“Now it is no accident that for us the Virgin birth is paralleled by the miracle of which the Easter witness speaks, the miracle of the empty tomb. These two miracles belong together. They constitute, as it were, a single sign, the special function of which, compared with other signs and wonders of the New Testament witness, is to describe and mark out the existence of Jesus Christ, amid the many other existences in human history, as that human historical existence in which God is Himself, God is alone, God is directly the Subject, the temporal reality of which is not only called forth, created, conditioned and supported by the eternal reality of God, but is identical with it. The Virgin birth at the opening and the empty tomb at the close of Jesus’ life bear witness that this life is a fact marked off from all the rest of human life, and marked off in the first instance, not by our understanding or our interpretation, but by itself. Marked off in regard to its origin: it is free of the arbitrariness which underlies all our existences. And marked off in regard to its goal: it is victorious over the death to which we are all liable. Only within these limits is it what it is and is it correctly understood, as the mystery of the revelation of God. It is to that mystery that these limits point – he who ignores them or wishes them away must see to it that he is not thinking of something quite different from this.” (Barth, Church Dogmatics, p. 2.182)
Archive for March 2011
“It was an unhappy truth, he told himself, that nearly all people in the world behave badly when there is something really big at stake.” (Mr. Willy Wonka, in Roald Dahl’s Charlie and the Great Glass Elevator)
“As Adam refused to preserve the order of Paradise, i.e., the limits of his creatureliness, man as Adam’s child refuses to fit into the order of restoration. He will not understand and admit that he is flesh, stands under judgment, and can only live by grace. He will not admit that God is right in His verdict upon him, and then cling entirely to this God’s mercy. At the very least he insists upon still standing and walking on his own feet. He wants, at least in co-operation with what God does, to ‘save his life’ (. . . Mk. 8:35). By that very process he loses his life. On that very rock he suffers shipwreck. For by that very process sin in the flesh is not judged, but rather is committed afresh. By that very process man does afresh what Adam did.” (Karl Barth, Church Dogmatics, p. 2.157)
“We beseech thee, almighty God, look upon the hearty desires of thy humble servants, and stretch forth the right hand of thy majesty, to be our defence against all our enemies; through Jesus Christ our Lord.”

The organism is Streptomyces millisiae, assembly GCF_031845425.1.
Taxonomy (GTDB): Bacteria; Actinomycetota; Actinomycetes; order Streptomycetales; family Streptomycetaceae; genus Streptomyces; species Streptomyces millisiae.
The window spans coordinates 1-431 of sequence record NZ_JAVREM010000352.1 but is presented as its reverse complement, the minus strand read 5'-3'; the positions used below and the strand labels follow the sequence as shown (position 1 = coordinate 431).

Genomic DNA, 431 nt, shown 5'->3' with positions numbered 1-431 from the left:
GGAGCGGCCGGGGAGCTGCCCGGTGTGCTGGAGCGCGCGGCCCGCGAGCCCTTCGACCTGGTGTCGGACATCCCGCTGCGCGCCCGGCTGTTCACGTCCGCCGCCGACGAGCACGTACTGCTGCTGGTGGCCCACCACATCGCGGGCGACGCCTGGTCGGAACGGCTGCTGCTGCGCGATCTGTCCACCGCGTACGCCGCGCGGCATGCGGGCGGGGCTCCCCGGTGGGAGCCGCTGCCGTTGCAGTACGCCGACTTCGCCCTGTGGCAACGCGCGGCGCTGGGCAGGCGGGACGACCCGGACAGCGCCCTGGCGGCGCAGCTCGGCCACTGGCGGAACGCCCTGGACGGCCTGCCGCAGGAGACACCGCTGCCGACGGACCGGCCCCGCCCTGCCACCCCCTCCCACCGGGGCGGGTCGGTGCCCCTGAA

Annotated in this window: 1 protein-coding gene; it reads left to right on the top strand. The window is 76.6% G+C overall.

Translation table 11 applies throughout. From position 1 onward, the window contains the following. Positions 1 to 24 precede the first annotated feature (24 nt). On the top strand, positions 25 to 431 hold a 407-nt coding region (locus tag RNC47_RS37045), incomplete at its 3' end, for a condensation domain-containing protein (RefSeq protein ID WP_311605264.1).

A part of great preaching is to be able to say something once and have it stick, to say it so vividly and well that it is instantly memorable. The preacher who has to say the same thing four times to make the lights go on is wasting three attempts, which suggests the lights are dimly lit in his own mind. Lacking a scalpel, he must flail about with his machete, and his audience is in for a very long sermon.
“Almighty God, which dost see that we have no power of ourselves to help ourselves; keep thou us both outwardly in our bodies, and inwardly in our souls; that we may be defended from all adversities which may happen to the body, and from all evil thoughts which may assault and hurt the soul; through Jesus Christ, &c.”
In my last post, I noted in passing the MSNBC interview between Martin Bashir and Rob Bell. Here is a quite interesting follow-up in which Bashir comments at length on that interview.
I wish to say from the start, I feel a sense of revulsion at what I’m doing. Human lives are being shattered in Japan in ways unimaginable to me in the comforts of my situation, and I’m about to take their anguish as an occasion for a blog post. Kyrie eleison.
That said, and at the risk of sounding petulant, I wouldn’t be doing this were it not that it never fails, when such tragedies score the earth, but someone points an accusing finger at the Christian church and thunders imperiously: “Which of these is true: either God is all-powerful but He doesn’t care about the people of Japan and therefore their suffering, or He does care about the people of Japan but He’s not all-powerful?” (We heard exactly this question when Martin Bashir channeled David Hume in a recent interview with Rob Bell – I should note that Bell’s “answer” was as fatuitous as anything I’ve ever heard.)